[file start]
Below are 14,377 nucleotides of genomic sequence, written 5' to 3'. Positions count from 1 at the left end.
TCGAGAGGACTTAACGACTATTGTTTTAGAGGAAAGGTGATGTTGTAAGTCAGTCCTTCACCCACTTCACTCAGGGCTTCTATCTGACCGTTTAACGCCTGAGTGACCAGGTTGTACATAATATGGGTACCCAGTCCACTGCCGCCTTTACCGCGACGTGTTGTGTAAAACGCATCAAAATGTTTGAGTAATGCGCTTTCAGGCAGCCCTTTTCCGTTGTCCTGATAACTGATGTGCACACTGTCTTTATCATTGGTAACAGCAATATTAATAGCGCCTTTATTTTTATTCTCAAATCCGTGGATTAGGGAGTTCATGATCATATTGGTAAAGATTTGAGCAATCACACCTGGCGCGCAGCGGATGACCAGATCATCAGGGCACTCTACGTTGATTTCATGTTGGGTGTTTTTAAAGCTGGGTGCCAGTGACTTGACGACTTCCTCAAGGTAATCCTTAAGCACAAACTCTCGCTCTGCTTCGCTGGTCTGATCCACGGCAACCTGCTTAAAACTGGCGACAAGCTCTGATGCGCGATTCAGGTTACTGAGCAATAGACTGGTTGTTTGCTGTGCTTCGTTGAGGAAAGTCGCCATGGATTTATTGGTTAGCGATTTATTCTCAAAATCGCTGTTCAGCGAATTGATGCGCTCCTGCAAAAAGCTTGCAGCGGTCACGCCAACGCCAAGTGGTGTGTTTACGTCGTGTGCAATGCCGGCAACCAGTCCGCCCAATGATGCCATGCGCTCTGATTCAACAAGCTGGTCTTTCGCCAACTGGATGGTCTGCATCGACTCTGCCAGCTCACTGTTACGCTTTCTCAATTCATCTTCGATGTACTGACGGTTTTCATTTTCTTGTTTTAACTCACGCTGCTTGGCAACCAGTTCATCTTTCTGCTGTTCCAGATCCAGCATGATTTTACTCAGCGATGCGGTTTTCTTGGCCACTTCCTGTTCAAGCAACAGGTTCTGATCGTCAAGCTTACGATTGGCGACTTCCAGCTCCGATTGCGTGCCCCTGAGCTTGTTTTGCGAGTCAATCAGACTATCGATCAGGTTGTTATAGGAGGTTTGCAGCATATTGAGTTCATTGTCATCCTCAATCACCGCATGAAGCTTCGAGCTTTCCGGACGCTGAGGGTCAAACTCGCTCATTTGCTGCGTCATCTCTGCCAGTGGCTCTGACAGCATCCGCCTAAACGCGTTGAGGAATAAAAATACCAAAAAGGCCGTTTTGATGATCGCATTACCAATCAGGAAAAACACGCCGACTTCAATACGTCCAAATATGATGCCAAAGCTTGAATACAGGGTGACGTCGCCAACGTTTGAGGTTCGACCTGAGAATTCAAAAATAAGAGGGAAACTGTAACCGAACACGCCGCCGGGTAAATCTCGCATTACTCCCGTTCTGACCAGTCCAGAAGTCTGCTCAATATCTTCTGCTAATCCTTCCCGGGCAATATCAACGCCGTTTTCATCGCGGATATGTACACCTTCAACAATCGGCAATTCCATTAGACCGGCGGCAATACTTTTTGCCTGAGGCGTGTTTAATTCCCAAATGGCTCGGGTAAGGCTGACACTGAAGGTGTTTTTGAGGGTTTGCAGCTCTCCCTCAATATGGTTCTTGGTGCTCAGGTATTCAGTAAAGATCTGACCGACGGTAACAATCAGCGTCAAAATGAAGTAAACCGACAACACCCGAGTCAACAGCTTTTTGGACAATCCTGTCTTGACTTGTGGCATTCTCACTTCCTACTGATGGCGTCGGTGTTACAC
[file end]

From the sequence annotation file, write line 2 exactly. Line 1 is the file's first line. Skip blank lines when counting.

TCGAGAGGACTTAACGACTATTGTTTTAGAGGAAAGGTGATGTTGTAAGTCAGTCCTTCACCCACTTCACTCAGGGCTTCTATCTGACCGTTTAACGCCTGAGTGACCAGGTTGTACATAATATGGGTACCCAGTCCACTGCCGCCTTTACCGCGACGTGTTGTGTAAAACGCATCAAAATGTTTGAGTAATGCGCTTTCAGGCAGCCCTTTTCCGTTGTCCTGATAACTGATGTGCACACTGTCTTTATCATTGGTAACAGCAATATTAATAGCGCCTTTATTTTTATTCTCAAATCCGTGGATTAGGGAGTTCATGATCATATTGGTAAAGATTTGAGCAATCACACCTGGCGCGCAGCGGATGACCAGATCATCAGGGCACTCTACGTTGATTTCATGTTGGGTGTTTTTAAAGCTGGGTGCCAGTGACTTGACGACTTCCTCAAGGTAATCCTTAAGCACAAACTCTCGCTCTGCTTCGCTGGTCTGATCCACGGCAACCTGCTTAAAACTGGCGACAAGCTCTGATGCGCGATTCAGGTTACTGAGCAATAGACTGGTTGTTTGCTGTGCTTCGTTGAGGAAAGTCGCCATGGATTTATTGGTTAGCGATTTATTCTCAAAATCGCTGTTCAGCGAATTGATGCGCTCCTGCAAAAAGCTTGCAGCGGTCACGCCAACGCCAAGTGGTGTGTTTACGTCGTGTGCAATGCCGGCAACCAGTCCGCCCAATGATGCCATGCGCTCTGATTCAACAAGCTGGTCTTTCGCCAACTGGATGGTCTGCATCGACTCTGCCAGCTCACTGTTACGCTTTCTCAATTCATCTTCGATGTACTGACGGTTTTCATTTTCTTGTTTTAACTCACGCTGCTTGGCAACCAGTTCATCTTTCTGCTGTTCCAGATCCAGCATGATTTTACTCAGCGATGCGGTTTTCTTGGCCACTTCCTGTTCAAGCAACAGGTTCTGATCGTCAAGCTTACGATTGGCGACTTCCAGCTCCGATTGCGTGCCCCTGAGCTTGTTTTGCGAGTCAATCAGACTATCGATCAGGTTGTTATAGGAGGTTTGCAGCATATTGAGTTCATTGTCATCCTCAATCACCGCATGAAGCTTCGAGCTTTCCGGACGCTGAGGGTCAAACTCGCTCATTTGCTGCGTCATCTCTGCCAGTGGCTCTGACAGCATCCGCCTAAACGCGTTGAGGAATAAAAATACCAAAAAGGCCGTTTTGATGATCGCATTACCAATCAGGAAAAACACGCCGACTTCAATACGTCCAAATATGATGCCAAAGCTTGAATACAGGGTGACGTCGCCAACGTTTGAGGTTCGACCTGAGAATTCAAAAATAAGAGGGAAACTGTAACCGAACACGCCGCCGGGTAAATCTCGCATTACTCCCGTTCTGACCAGTCCAGAAGTCTGCTCAATATCTTCTGCTAATCCTTCCCGGGCAATATCAACGCCGTTTTCATCGCGGATATGTACACCTTCAACAATCGGCAATTCCATTAGACCGGCGGCAATACTTTTTGCCTGAGGCGTGTTTAATTCCCAAATGGCTCGGGTAAGGCTGACACTGAAGGTGTTTTTGAGGGTTTGCAGCTCTCCCTCAATATGGTTCTTGGTGCTCAGGTATTCAGTAAAGATCTGACCGACGGTAACAATCAGCGTCAAAATGAAGTAAACCGACAACACCCGAGTCAACAGCTTTTTGGACAATCCTGTCTTGACTTGTGGCATTCTCACTTCCTACTGATGGCGTCGGTGTTACAC